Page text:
It’s time for rhubarb!
National #ApplePie Day is in May — even though all our apples were picked last fall, and apples are not in season in our part of the world. But rhubarb is in season, and makes wonderful pies, crisps, and cobblers, breads and muffins, and cookies and cakes.
Rhubarb is usually teamed with strawberries, but it can be paired equally well with other berries, like blueberries or blackberries. And it can add tartness to other fruit, like apples, peaches, or plums.
In fact, rhubarb is known as the “pie plant.” It is a vegetable, not a fruit. The tart, red and green stems are cooked in many dishes — both sweet and savory.
Rhubarb’s large, fan-shaped leaves are toxic due to a high concentration of oxalic acid (though you would have to eat five pounds for a lethal dose). This is why only the stems, which have a lower concentration of oxalic acid than the leaves, are used in cooking.
There are many varieties of rhubarb, but the ones grown for food are R. rhabarbarum and R. rhaponticum. Garden rhubarb probably originated in Siberia and Mongolia. It arrived in Europe in the 17th century. From there, it was brought to the New World by English and German immigrants.
Rhubarb is a good source of potassium and vitamin C, and was used to prevent scurvy in Russia and Alaska in the 1800s. Mostly water, it is very acidic (3.1 pH) and low in calories, although this is countered by the large amount of sugar used when cooking it. It also has calcium, but this mineral is bound by oxalic acid and thus not well absorbed.
Some varieties are purely medicinal, like R. Oofficinale and R. Palmetum. In Chinese medicine, the roots of these plants are dried, peeled, and ground into a yellow powder which is used to treat stomach ailments, constipation, diarrhea, and indigestion. It is also used externally for burns, boils, sores and inflammatory skin conditions.
Because it is so tart, rhubarb did not become popular in the kitchen until processed sugar was readily available and inexpensive in the 19th century. The first recipes appeared in cookbooks in 1850.
Since then, rhubarb has been celebrated around the country. On the third Saturday in May, in the heart of Pennsylvania’s Amish country, one of the largest rhubarb festivals offers sweet treats and recipe contests.
Rhubarb thrives in cool climates, doesn’t need lots of sunshine, and grows well in moderately acid soil, so it thrives in our North Country region. Its large, fan-shaped leaves come up as soon as the ground thaws. This hardy buckwheat-family perennial is one of the first edibles in our northern gardens.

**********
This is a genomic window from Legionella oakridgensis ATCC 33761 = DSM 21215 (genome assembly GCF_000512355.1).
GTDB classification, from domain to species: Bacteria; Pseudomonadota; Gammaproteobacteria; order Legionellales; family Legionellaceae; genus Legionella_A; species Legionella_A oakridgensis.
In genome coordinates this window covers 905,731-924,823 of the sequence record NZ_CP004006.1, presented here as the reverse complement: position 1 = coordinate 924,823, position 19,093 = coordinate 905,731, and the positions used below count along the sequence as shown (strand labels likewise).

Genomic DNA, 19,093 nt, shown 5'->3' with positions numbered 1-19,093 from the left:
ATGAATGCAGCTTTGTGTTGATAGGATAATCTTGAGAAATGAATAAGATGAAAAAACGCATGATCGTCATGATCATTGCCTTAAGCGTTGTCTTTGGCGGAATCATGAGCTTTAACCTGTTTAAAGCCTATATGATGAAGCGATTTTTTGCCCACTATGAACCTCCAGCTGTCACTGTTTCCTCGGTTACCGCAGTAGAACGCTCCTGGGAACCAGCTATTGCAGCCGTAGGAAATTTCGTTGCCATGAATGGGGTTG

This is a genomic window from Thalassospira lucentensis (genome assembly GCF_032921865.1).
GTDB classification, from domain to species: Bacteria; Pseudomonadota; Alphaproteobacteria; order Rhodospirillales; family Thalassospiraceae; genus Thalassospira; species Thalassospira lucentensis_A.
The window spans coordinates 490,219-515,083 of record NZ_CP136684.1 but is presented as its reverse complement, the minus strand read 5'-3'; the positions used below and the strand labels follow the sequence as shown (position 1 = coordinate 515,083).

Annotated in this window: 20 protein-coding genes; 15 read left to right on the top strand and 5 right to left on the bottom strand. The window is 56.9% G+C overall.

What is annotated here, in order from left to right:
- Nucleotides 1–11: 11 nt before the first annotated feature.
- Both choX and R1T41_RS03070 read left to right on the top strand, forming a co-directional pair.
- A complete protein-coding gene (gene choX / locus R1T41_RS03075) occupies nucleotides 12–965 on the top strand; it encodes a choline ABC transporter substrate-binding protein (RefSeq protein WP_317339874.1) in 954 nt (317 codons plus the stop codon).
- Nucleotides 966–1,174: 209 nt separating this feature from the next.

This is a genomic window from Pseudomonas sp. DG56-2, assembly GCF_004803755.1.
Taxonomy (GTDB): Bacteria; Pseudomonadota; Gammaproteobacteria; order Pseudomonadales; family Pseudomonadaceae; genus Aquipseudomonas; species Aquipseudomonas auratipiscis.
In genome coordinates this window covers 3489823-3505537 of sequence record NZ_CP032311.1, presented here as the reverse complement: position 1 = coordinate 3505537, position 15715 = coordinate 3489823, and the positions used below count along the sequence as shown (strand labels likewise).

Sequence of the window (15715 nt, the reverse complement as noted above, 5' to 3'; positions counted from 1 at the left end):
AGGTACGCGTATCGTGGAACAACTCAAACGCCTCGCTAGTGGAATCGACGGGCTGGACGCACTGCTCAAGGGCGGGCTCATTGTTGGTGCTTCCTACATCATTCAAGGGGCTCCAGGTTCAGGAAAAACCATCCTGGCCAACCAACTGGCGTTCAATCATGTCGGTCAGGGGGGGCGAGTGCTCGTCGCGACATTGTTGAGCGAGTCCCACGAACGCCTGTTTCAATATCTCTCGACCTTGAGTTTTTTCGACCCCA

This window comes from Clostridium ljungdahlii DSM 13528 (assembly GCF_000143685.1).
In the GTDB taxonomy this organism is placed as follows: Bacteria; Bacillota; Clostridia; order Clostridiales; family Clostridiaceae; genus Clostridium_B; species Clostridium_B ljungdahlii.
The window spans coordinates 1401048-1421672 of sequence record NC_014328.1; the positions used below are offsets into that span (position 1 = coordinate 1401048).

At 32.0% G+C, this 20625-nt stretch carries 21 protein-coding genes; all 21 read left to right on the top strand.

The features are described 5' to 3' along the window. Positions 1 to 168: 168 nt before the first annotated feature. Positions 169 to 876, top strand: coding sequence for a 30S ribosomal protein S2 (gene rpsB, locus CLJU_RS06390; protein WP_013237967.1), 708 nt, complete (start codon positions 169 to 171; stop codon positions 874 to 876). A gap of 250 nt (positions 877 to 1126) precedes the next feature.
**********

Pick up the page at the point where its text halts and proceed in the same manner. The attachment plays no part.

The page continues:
Stalks should be fresh, crisp, smooth and bright. Avoid thick stalks, as they’re often tough and woody.
Use rhubarb soon after cutting or buying – it will wilt quickly, even in the fridge. Chop and freeze the extra for use later in the season.
Use glass, stainless steel or other non-reactive pans when cooking rhubarb. Rhubarb has a high acid content, and the acid can react with the metal, turning its bright red hue into a dull brown when cooked in aluminum, iron or copper.
Those thick, succulent, bright red stalks yield the first yummy desserts of spring. Here are two recipes.
Rhubarb Apple Muffins
1 stalk (about 6″) rhubarb, or 1 cup, sliced
1 apple (about 1 cup, cored and chopped, no need to peel)
2/3 cup maple syrup
1 cup plain yogurt, sour cream, or combination
3/4 cup rolled oats
2/3 cup whole wheat flour
2/3 cup all-purpose or unbleached flour
1 teaspoon baking soda
1 teaspoon ground cinnamon
1/2 teaspoon salt
1/2 cup chopped walnuts or raisins
Cinnamon topping (optional)
2 Tablespoons brown sugar
2 teaspoons flour
1 teaspoon cinnamon
1 teaspoon butter, melted
Preheat oven to 350 degrees F.
Wash rhubarb. Slice thin and place in bowl.
Wash apple; quarter, core, and chop. Add to the rhubarb bowl. Pour maple syrup over. Set aside.
In a large bowl, beat eggs. Beat in sour cream and fold in oats. Set aside.
In a third bowl, combine flours, baking soda, salt, spices and raisins or nuts.
Add rhubarb mixture to oats mixture alternately with flour mixture; stir to combine.
Line muffin tins with paper liners (or butter them). Fill 2/3 full.
To make the topping, combine sugar, flour and cinnamon in a small bowl. Drizzle in melted butter and stir until combined. Sprinkle over muffins just before baking.
Bake about 20 minutes, or until golden.
Makes 1 dozen muffins or one 9-inch bread loaf pan.
Rhubarb Apple Custard Pie
1 (9 inch) unbaked pie crust
2/3 cup sugar
1 teaspoon vanilla extract
1/3 cup sour cream
1/3 cup plain or vanilla yogurt
1 pinch salt
1/4 cup all-purpose flour
1 or 2 apples (about 1 – 1/2 cups, sliced)
1 or 1 1/2 cups sliced rhubarb (1 or 2 stalks)
Preheat oven to 400 degrees F.
Line a pie plate with the pie crust.
In large bowl, beat eggs until light and lemon colored. Beat in sugar and vanilla. Beat in sour cream and yogurt. Add salt and flour, and stir in.
Peel, core and slice apples. Arrange apple slices on the top of the prepared crust.
Fold rhubarb into custard mixture gently, and pour over apple slices in prepared crust. Top with a lattice crust, if desired. Bake in preheated oven until the center begins to set (30 – 35 minutes).
Or bake as an open pie, and top with whipped cream after pie cools.
Option: Substitute 1 1/2 cups berries for the apples.
Author of the award-winning cookbook “Garden Gourmet: Fresh & Fabulous Meals from your Garden, CSA or Farmers’ Market,” Yvona Fast lives in Lake Clear and has two passions: cooking and writing. She can be found at www.yvonafast.com and reached at email@example.com or on Facebook at Words Are My World.